God’s in Control?

The phrase “God’s in control” as it is commonly used is not expressing the truth about God. I don’t disagree with the foundational truth. I do object to the false message conveyed by how people use it. The implication is that every behavior and outcome is under the direct control of God and that no matter what heartbreaking calamity may happen to us or those we know and love, it is God’s plan for that person to suffer. This phrase is most commonly used to comfort people. It is not true and it is not comforting.

A friend of mine committed suicide 4 days ago. I was not comforted by a mutual friend who confidently summed up the tragedy with, “God’s in control.” In a 911 memorial service Ruth Graham Lotts said that the onset of cancer and death of someone in her family was God’s plan for his life. People have told me repeatedly that the calamity they were suffering was a part of God’s plan. Several years ago I heard a speaker from Dallas Theological Seminary say that the Virginia Tech massacre was God’s plan, right down to the last gory detail.

I have no idea how a Christian can come to that conclusion. Even though this belief absolutely dishonors God it is something He can forgive. But the real problem is the depth of human suffering that this belief can cause. It is the basis of another line of false thinking: “Since God is in control, there is no point in my prayer or effort to change my life.” This presents us with an interesting conundrum expressed with the question, “If it is God’s will that I have a disease then does the pursuit of healing work against the will of God?”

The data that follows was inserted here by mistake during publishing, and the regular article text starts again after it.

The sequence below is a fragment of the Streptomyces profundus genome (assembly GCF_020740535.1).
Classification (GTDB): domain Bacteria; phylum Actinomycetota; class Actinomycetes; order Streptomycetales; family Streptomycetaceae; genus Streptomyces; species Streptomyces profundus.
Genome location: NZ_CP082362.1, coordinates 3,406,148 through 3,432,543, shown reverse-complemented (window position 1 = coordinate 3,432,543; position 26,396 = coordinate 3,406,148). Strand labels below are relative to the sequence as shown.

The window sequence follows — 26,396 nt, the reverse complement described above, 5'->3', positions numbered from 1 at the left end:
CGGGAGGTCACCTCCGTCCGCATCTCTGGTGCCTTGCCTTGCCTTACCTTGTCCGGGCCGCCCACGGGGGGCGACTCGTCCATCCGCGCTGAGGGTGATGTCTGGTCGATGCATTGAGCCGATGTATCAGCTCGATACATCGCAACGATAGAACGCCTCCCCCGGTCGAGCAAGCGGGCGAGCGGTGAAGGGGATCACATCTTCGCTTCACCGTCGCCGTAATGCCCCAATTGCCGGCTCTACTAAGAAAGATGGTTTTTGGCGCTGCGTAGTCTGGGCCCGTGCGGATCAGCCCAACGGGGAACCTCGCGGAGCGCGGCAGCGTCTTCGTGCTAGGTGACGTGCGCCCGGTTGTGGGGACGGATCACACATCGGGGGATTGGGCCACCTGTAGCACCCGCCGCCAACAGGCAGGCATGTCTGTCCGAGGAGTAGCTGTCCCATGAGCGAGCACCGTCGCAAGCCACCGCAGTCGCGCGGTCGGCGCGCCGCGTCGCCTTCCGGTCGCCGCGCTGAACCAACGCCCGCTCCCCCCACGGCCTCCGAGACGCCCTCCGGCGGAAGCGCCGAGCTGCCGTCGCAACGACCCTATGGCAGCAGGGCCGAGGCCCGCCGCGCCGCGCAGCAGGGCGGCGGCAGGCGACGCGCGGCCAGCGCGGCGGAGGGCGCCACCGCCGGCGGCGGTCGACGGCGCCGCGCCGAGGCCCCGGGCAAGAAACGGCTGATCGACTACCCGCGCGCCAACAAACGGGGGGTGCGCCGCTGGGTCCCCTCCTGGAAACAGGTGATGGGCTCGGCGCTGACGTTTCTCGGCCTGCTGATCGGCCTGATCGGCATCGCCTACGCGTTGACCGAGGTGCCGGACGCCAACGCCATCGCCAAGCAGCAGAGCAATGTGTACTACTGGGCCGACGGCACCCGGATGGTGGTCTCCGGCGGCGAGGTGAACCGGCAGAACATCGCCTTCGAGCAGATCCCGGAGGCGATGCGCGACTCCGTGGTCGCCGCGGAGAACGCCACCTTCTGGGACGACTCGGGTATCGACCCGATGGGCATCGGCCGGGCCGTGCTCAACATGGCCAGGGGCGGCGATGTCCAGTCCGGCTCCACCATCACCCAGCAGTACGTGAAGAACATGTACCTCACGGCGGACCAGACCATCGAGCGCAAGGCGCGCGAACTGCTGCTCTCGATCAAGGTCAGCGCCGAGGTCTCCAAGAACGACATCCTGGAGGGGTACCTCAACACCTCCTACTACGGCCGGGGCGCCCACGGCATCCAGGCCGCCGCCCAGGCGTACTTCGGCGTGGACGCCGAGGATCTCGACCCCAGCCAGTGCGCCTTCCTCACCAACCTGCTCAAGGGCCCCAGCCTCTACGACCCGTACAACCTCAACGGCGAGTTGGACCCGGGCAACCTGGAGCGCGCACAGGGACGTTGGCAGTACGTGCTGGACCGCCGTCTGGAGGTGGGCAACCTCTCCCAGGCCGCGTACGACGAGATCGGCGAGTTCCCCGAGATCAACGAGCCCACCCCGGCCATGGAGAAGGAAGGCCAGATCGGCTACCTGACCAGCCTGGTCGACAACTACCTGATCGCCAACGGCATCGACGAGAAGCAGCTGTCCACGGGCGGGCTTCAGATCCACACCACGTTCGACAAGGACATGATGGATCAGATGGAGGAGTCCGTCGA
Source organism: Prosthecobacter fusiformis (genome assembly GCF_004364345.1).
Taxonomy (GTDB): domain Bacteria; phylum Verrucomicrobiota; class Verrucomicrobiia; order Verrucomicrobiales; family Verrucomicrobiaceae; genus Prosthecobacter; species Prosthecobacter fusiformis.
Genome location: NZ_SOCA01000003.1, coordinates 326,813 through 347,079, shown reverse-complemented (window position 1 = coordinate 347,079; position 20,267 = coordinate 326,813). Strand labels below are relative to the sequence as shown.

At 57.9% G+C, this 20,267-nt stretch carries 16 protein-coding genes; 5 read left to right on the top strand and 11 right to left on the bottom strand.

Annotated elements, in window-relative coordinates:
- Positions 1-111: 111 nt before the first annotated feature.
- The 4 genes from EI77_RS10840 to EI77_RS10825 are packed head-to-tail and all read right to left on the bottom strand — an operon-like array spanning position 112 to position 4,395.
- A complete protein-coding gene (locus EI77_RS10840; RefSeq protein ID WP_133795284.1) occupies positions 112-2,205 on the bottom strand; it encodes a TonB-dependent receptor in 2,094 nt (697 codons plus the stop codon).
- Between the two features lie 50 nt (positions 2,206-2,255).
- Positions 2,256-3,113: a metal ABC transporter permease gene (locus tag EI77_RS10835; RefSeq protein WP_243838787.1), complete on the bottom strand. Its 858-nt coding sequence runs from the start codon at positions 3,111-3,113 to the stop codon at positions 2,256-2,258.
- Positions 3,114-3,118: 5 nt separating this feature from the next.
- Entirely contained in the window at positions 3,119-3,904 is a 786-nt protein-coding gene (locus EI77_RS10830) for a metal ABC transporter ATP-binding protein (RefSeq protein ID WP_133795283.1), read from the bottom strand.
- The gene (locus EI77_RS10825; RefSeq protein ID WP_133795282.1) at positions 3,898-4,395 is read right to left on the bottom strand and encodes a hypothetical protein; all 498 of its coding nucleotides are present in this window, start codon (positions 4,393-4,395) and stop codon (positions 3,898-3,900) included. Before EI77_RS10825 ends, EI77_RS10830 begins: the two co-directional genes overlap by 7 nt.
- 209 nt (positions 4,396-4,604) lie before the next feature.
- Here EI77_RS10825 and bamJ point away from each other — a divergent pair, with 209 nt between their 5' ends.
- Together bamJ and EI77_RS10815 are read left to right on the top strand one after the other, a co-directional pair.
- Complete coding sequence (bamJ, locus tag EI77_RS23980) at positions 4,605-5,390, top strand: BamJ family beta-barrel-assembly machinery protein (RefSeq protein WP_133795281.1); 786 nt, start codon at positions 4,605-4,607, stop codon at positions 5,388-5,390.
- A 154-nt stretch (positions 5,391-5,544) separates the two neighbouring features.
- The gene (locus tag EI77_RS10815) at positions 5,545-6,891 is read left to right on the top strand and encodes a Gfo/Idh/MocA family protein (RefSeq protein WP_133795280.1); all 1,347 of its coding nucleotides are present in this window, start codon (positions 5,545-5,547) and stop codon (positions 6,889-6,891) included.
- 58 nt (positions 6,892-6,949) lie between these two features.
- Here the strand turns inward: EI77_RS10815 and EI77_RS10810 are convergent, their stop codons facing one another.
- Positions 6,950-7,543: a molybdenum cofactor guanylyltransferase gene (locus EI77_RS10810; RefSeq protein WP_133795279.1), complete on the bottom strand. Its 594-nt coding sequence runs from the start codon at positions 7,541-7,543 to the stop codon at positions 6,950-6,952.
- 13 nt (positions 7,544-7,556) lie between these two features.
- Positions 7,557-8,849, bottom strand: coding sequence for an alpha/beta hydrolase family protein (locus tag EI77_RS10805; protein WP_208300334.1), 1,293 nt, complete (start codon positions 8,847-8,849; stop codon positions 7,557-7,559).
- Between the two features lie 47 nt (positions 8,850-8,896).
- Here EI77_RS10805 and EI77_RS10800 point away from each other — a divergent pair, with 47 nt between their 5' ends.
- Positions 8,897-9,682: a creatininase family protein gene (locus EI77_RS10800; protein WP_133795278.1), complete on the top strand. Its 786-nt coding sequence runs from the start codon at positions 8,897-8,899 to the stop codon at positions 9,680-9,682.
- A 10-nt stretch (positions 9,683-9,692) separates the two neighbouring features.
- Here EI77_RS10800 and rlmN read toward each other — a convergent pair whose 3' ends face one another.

The theologian Gregory A. Boyd in his books, God at War and The Problem with Evil, convincing proves that God is not responsible for the evil in this broken world and the evil acts of man. God tells us to resist and hate evil. Boyd also observes that as Christians, we are by definition in warfare against the enemy of God’s people. God does not in any way cause evil and never plans for us to suffer. God has established a kingdom that accommodates enough freewill for us to be in the position to choose evil or with His strengthening grace be obedient to Him. Without this freewill there would be no way for Christians to demonstrate our authentic love. God receives obedience as love. True obedience cannot exist outside of freewill.

God redeems evil in our lives by using it to mold us to progressively reflect inwardly who Christ is, Romans 8:28-29. The outcome of this molding is to share in the divine nature of Christ. A person whose life is spinning out of control because of their anger can no more legitimately blame God than they can blame their angry and abusive parents. We have to own the evil in our hearts and take it to God with humility and submission. When we suffer from events outside of our control, we are called to praise Him not for the affliction but in spite of it. His promise is to redeem every situation in this world, but we must bring it to Him, not blame Him for it or shirk our responsibility to address it.

Remember God has conveyed us into His Kingdom through our belief in His Son Jesus. In His Kingdom, evil can be redeemed to our benefit and to His glory. We are subject to the evil of this broken world and the consequences of the condition of our hearts. My God is the God who redeems the evil of this world, not the one who orchestrates it.